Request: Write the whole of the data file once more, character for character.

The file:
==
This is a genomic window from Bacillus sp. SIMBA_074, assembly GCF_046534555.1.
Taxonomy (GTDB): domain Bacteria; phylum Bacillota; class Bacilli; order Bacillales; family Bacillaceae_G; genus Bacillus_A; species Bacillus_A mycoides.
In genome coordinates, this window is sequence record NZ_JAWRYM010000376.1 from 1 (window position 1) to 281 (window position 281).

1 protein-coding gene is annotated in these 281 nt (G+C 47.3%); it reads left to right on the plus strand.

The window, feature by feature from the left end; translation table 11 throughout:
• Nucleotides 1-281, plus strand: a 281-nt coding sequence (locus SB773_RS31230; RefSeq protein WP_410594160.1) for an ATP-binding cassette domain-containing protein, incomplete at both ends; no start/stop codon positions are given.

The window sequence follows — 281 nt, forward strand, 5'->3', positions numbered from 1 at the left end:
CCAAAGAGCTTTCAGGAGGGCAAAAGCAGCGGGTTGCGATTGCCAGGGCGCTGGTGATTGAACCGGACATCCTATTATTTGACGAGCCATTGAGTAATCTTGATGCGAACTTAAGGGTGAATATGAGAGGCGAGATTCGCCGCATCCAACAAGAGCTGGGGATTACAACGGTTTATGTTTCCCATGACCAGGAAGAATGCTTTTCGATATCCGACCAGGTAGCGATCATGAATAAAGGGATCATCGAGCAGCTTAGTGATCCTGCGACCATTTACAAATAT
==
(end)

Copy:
This is a genomic window from Bacillus sp. SIMBA_074, assembly GCF_046534555.1.
Taxonomy (GTDB): domain Bacteria; phylum Bacillota; class Bacilli; order Bacillales; family Bacillaceae_G; genus Bacillus_A; species Bacillus_A mycoides.
In genome coordinates, this window is sequence record NZ_JAWRYM010000376.1 from 1 (window position 1) to 281 (window position 281).

1 protein-coding gene is annotated in these 281 nt (G+C 47.3%); it reads left to right on the plus strand.

The window, feature by feature from the left end; translation table 11 throughout:
• Nucleotides 1-281, plus strand: a 281-nt coding sequence (locus SB773_RS31230; RefSeq protein WP_410594160.1) for an ATP-binding cassette domain-containing protein, incomplete at both ends; no start/stop codon positions are given.

The window sequence follows — 281 nt, forward strand, 5'->3', positions numbered from 1 at the left end:
CCAAAGAGCTTTCAGGAGGGCAAAAGCAGCGGGTTGCGATTGCCAGGGCGCTGGTGATTGAACCGGACATCCTATTATTTGACGAGCCATTGAGTAATCTTGATGCGAACTTAAGGGTGAATATGAGAGGCGAGATTCGCCGCATCCAACAAGAGCTGGGGATTACAACGGTTTATGTTTCCCATGACCAGGAAGAATGCTTTTCGATATCCGACCAGGTAGCGATCATGAATAAAGGGATCATCGAGCAGCTTAGTGATCCTGCGACCATTTACAAATAT